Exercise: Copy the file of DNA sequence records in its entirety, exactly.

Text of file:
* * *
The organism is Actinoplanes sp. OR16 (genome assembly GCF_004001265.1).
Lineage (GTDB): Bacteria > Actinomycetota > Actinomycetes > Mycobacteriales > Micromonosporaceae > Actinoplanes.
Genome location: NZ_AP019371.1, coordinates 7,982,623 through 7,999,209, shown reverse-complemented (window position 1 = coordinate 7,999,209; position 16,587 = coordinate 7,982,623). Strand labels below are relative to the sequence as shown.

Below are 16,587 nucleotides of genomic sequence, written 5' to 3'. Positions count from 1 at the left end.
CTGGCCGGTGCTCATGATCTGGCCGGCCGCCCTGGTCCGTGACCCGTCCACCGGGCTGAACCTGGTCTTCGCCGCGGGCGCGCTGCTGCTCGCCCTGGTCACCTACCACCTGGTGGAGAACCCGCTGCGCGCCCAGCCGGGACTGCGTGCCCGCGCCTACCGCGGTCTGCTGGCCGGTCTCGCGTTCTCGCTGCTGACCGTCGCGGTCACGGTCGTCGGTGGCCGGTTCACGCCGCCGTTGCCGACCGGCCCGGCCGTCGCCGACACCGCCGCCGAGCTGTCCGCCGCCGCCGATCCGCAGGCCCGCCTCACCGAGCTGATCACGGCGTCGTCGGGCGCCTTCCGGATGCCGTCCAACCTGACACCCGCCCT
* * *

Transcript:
The organism is Actinoplanes sp. OR16 (genome assembly GCF_004001265.1).
Lineage (GTDB): Bacteria > Actinomycetota > Actinomycetes > Mycobacteriales > Micromonosporaceae > Actinoplanes.
Genome location: NZ_AP019371.1, coordinates 7,982,623 through 7,999,209, shown reverse-complemented (window position 1 = coordinate 7,999,209; position 16,587 = coordinate 7,982,623). Strand labels below are relative to the sequence as shown.

Below are 16,587 nucleotides of genomic sequence, written 5' to 3'. Positions count from 1 at the left end.
CTGGCCGGTGCTCATGATCTGGCCGGCCGCCCTGGTCCGTGACCCGTCCACCGGGCTGAACCTGGTCTTCGCCGCGGGCGCGCTGCTGCTCGCCCTGGTCACCTACCACCTGGTGGAGAACCCGCTGCGCGCCCAGCCGGGACTGCGTGCCCGCGCCTACCGCGGTCTGCTGGCCGGTCTCGCGTTCTCGCTGCTGACCGTCGCGGTCACGGTCGTCGGTGGCCGGTTCACGCCGCCGTTGCCGACCGGCCCGGCCGTCGCCGACACCGCCGCCGAGCTGTCCGCCGCCGCCGATCCGCAGGCCCGCCTCACCGAGCTGATCACGGCGTCGTCGGGCGCCTTCCGGATGCCGTCCAACCTGACACCCGCCCT